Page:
1966 Corsa Coupe


1966 Corvair Corsa Coupe

I first learned of my 1966 Corsa Coupe through a classified ad in the CORSA Communique.  The car was offered for sale by Virgil VanDette, a former employee of the Corvair Ranch.  Virgil told me that this was a Florida car and he had purchased it because of its low mileage, good overall condition, and factory air conditioning.






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Virgil indicated that the car was originally Lemonwood Yellow but had been repainted by some previous owner in a “god-awful red”.  He also mentioned that the car had the rear antenna option.

Unfortunately, my wife insisted that one Corvair had to be sold before I could purchase Virgil’s.  I told Virgil that I was very interested, but that if someone else came along, he should let it go.  Little did I know that Scott Trunkhill happened to live in Virgil’s hometown of Evans, Georgia.

Scott maintains an excellent Corvair website known as “Corvair Central ”.  He purchased the Corvair before I could sell my ‘65 Corsa Coupe to make room in the garage.  Shortly after he brought it home, Scott took a series of detailed photographs of the car which I’ve included on this website.

To make a long story short, I later emailed Scott out of the blue and asked him if he’d accept an offer for the car.  I was happy when he said yes






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I took a cheapie flight down to look the car over.  Other than some rust on the front of the right, rear wheel well and some on the trunk floor, the rest of the car seemed solid.  And then there’s that factory air conditioning.  Unlike the disconnected A/C on my Monza convertible, the Corsa’s air conditioner blows nice and cold.  Scott and I struck a deal and I brought the car home in September, 2001.

Since purchasing the car, I reinstalled the rear grille inserts and put on a nice set of wire wheel covers I had been saving.  I’ve also decided to add many of the rare options available for ‘66 Corvairs.  I have already added an original AM/FM radio (which, with the A/C ductwork, was an incredibly tight fit).  I also found a pair of bucket seats with factory headrests on eBay .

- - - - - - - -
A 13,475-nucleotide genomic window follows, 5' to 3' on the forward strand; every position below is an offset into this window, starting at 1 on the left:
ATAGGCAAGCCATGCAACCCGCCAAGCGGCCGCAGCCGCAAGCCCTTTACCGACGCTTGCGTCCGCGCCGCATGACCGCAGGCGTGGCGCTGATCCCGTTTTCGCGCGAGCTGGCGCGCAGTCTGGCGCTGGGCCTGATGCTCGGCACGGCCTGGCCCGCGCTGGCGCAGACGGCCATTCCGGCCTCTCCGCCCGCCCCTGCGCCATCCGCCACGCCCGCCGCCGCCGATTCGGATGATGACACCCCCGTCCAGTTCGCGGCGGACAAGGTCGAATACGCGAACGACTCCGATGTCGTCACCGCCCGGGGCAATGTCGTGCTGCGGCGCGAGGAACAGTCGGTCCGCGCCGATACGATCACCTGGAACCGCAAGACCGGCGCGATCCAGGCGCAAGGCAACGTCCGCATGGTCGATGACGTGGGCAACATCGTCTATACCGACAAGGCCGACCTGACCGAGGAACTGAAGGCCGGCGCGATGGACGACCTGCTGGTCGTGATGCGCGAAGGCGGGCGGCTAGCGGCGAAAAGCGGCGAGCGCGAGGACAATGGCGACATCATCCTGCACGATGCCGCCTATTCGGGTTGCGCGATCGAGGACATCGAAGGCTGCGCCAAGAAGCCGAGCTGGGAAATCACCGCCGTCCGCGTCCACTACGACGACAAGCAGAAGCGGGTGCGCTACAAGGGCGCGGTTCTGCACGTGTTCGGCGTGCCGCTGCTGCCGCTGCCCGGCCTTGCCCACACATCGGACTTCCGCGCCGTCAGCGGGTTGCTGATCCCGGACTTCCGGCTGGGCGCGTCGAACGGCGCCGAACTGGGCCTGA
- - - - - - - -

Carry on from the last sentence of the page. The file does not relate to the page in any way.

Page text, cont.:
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Future additions to the car will include a wood wheel and telescoping steering column.  After that, if I can get my hands on a quick-ratio steering box, I’ll be done.






Well, maybe not “done-done”.  At some point, I will also be attending to more mundane improvements including new springs.  I recently replaced the four carburetors with rebuilt ones from Grant Young, “The Carbmeister”.  I did this two days before Christmas, 2001.  It was my first significant repair job that I did myself (other than tune-ups and changing the oil).






As it turns out, I really don’t use the air-conditioning all that much since it adds about 75-100° to the cylinder head temperature.  Still, it’s nice to know that the car is one of 153 Corsas manufactured with factory air (as the “RR” suffix on the engine block attests).

Some time over the next five years, I’m also going to redo the entire interior and restore the cars color to its original Lemonwood


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Yellow.  Before painting, I’ll also get rid of




the rust mentioned above.  It may happen sooner, but I’ve either got to expand my business by a heckuva lot, or hit Powerball.  In the meantime, this car is an excellent driver.  I take it to work every day.






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